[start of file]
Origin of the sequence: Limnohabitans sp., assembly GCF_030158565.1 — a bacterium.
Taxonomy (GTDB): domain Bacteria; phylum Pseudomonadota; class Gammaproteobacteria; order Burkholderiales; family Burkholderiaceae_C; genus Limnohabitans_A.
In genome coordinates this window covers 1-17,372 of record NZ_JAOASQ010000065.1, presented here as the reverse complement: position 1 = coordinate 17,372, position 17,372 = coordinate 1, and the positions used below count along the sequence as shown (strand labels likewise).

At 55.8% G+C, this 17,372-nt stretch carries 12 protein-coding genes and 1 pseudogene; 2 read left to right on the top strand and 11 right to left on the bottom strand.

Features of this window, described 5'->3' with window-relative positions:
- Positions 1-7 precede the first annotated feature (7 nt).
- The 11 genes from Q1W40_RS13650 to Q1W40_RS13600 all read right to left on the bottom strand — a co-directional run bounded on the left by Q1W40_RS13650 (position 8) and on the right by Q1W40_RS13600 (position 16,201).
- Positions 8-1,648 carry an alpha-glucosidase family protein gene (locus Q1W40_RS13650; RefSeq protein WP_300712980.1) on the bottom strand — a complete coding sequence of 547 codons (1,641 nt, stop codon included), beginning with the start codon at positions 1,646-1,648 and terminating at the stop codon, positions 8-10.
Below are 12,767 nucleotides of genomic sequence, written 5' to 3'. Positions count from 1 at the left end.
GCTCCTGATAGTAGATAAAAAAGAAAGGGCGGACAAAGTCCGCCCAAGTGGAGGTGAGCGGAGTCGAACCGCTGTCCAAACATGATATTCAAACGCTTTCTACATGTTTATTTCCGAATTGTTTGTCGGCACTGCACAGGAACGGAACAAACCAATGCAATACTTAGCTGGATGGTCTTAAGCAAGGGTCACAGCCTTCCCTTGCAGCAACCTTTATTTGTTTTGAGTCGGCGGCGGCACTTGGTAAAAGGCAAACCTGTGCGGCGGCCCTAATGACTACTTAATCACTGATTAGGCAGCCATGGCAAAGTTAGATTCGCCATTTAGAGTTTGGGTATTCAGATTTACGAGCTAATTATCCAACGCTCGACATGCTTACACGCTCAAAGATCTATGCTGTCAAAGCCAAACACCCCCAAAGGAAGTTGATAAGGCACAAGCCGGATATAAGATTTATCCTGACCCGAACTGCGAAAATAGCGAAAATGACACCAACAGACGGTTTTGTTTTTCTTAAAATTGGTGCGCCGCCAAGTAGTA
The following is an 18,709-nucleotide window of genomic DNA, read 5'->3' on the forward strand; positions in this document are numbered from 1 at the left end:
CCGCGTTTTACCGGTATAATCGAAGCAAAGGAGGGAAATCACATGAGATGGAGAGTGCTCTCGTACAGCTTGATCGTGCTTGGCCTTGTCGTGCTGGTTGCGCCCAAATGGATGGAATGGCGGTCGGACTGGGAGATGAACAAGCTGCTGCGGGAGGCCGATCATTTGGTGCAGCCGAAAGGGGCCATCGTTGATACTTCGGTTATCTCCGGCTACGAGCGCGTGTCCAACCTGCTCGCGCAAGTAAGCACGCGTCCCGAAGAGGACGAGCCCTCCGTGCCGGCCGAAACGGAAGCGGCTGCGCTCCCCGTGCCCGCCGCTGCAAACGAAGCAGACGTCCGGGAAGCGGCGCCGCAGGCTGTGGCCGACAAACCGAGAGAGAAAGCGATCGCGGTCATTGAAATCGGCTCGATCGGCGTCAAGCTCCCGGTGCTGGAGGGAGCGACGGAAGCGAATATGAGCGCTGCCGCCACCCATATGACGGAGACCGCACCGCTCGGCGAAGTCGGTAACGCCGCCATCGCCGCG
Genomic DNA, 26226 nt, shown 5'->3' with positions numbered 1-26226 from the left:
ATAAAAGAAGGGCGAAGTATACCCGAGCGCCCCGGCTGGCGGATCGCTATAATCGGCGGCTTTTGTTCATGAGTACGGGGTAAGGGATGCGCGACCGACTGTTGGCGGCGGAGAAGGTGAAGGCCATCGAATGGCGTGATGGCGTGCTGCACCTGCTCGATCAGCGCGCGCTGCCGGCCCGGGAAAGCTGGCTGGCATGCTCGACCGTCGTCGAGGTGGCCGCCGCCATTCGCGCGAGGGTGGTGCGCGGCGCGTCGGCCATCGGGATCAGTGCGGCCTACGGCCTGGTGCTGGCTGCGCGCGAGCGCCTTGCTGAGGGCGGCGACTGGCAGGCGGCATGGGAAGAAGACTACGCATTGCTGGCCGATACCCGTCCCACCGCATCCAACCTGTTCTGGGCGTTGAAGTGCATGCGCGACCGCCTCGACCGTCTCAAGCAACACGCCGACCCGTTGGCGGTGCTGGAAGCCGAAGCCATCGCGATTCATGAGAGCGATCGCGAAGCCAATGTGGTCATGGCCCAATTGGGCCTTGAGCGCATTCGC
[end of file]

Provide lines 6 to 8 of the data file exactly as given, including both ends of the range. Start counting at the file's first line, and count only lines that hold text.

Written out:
- Positions 1-7 precede the first annotated feature (7 nt).
- The 11 genes from Q1W40_RS13650 to Q1W40_RS13600 all read right to left on the bottom strand — a co-directional run bounded on the left by Q1W40_RS13650 (position 8) and on the right by Q1W40_RS13600 (position 16,201).
- Positions 8-1,648 carry an alpha-glucosidase family protein gene (locus Q1W40_RS13650; RefSeq protein WP_300712980.1) on the bottom strand — a complete coding sequence of 547 codons (1,641 nt, stop codon included), beginning with the start codon at positions 1,646-1,648 and terminating at the stop codon, positions 8-10.